Bicycling March 2017

Since 1962, Bicycling has been inspiring people to get more out of their cycling passion. Get Bicycling digital magazine subscription today for action-packed issues filled with proven secrets to go faster, stronger, longer. Increase your stamina; buy the best gear for your money; locate a great ride; improve your performance; perfect your technique; fuel your passion.

United States
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6 Números

en aquest número

2 min.
the selection

THE HAPPINESS MACHINE. Damn right it is! I reckon most of the people I know find happiness as unpredictable as it can be elusive, but in my experience the bicycle gets us there about as well as anything and more so than most things. I also find that generally the more you try to define or explain happiness, the further from its essence you get—but our take on page 23 is a joyful, justin- time blast of buoyancy and substance on the most delightful byproduct of the cycling life. The best thing about opening our online store ( is the chance to collaborate with cool makers—our custom Embro mix with Mad Alchemy, the Parker Dusseau x BICYCLING Work Shirt, the handmade print showing which color of bike won the most Tours…

2 min.
be nice out there

5WORDS OR LESS “Pay attention when you spit.” Gardy Raymond, video producer ONE MONSTER PAGE OF LIFE-ALTERING WISDOM FROM OUR STAFF GET UP EARLY. Like dawn-patrol early. “I know a lot of people who have to ride before work,” says writer Selene Yeager, “so I set the alarm for an ungodly hour and join them. They’re always grateful for the company.” Pedaling with a new cyclist? “When beginners impress you with their strength or gumption, tell them,” says senior editor Gloria Liu. Managing editor Jennifer Sherry adds: “If someone looks good in a new kit, say so.” (Veteran cyclists appreciate this, too.) If you’re the slower rider, writer Joe Lindsey offers this advice: “About to get dropped but have someone on your wheel? Before you pull off, give one last surge to plant them on…

1 min.
fresh is best

You probably know the obvious reasons to replace your helmet: crash damage; visible cracks or deformations; you’ve worn it since fi rst-wave neon. Truth is, you may need to retire a helmet that still looks new. Materials break down over time, and most helmet manufacturers recommend replacing every three years. Lucky for us, helmets have seen signifi cant safety advances recently. Many now use variable density foams or added protection such as MIPS to help manage impact energies. So take a look at your helmet today. It’s best to keep it fresh.…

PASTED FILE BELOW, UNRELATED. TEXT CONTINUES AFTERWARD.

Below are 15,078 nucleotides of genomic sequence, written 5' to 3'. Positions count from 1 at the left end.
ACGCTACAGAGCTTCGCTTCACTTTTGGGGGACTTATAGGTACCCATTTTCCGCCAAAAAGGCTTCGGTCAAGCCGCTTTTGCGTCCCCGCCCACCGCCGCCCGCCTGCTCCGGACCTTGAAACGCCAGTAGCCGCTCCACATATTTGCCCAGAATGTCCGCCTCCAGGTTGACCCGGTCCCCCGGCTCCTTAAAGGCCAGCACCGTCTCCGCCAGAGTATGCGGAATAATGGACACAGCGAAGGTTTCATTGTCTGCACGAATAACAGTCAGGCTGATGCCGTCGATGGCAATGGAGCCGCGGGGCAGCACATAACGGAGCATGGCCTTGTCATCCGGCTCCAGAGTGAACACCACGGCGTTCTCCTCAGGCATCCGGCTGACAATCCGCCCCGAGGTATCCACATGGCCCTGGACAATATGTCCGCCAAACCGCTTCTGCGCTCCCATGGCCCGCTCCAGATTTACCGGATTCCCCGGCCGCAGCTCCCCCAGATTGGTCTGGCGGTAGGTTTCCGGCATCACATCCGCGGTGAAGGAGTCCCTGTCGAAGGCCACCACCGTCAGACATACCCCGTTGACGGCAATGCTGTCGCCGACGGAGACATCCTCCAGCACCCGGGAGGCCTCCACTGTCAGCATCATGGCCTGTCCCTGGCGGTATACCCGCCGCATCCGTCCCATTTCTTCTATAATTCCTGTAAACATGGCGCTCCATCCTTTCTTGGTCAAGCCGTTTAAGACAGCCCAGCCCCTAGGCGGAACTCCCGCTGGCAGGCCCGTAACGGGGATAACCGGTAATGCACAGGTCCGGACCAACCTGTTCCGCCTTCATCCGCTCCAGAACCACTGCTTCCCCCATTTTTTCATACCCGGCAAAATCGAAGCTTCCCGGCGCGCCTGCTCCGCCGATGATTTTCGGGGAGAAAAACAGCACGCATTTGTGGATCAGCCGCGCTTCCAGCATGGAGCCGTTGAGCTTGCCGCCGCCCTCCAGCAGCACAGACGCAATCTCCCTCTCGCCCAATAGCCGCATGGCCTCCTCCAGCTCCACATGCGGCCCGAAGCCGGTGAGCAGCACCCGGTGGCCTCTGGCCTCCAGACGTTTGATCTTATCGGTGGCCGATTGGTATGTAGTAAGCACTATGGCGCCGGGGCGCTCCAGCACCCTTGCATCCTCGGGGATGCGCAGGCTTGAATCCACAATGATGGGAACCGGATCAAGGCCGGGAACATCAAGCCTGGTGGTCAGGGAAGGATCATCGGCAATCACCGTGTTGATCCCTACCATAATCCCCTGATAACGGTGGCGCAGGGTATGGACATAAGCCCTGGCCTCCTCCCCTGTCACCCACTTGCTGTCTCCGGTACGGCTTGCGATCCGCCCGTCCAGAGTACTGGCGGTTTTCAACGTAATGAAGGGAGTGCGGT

1 min.

THE THING THAT CHANGED IT ALL REALIZING HE WAS HOOKED I used to wonder if I race to train, or if I train to race. But I’ve realized that the question isn’t really relevant. Cycling is knitted into my life. I ride a bike when I travel. I ride a bike to work, and to the shops. My wife and I ride to have picnics. I ride a bike to go camping with mates. I run a business that takes small groups of riders on fully supported cycling trips throughout Australia. When I’m forced to take a few days off the bike I quickly understand that I can’t not ride. Motivation isn’t a problem—cycling keeps me cycling. MAKE IT HAPPEN Sneak miles into your life whenever you can, and you just might…

3 min.
big air

WHEN I PICTURE my perfect trail, my mind always wanders to a certain ribbon of singletrack in Santa Cruz, California. It dips and swerves through the redwood forest at just the right mellow cant to let you maintain constant launching speed. Smooth kickers and side hips beckon you to send it around every turn, and are so exquisitely built it feels as if the locals who created them had only your maximum enjoyment at heart. My ideal ride, I guess, has many opportunities to leave the ground. I know there is neurochemistry behind why getting even the tiniest bit of air can make me go “whoo!” But I think it’s more than just dopamine playing its greatest hits on my brain. Full disclosure: I don’t usually get huge air—it’s more often “sensible…

1 min.
the hunt

HERE’S WHAT I KNOW: Riding a bicycle brings me joy. But why this hobby over, say, building a 1:64 scale model train set based on the movie Snowpiercer? It’s not obvious. Cycling is more torture than massage, more salty than sweet. A good ride leaves my legs smarting and my lungs paper-thin. Injuries and expense are par for the course. Confined to the rational, the pursuit of cycling fails. It isn’t rational to rocket down Whistler with my hands frozen to the handlebar and grit scouring my teeth before launching myself into a veil of mist. It isn’t rational to head to Australia where, instead of enjoying a continent’s worth of beaches, I pedal over melting, sucking asphalt in infernal heat. But I need that exertion, the speed, the danger. I guess…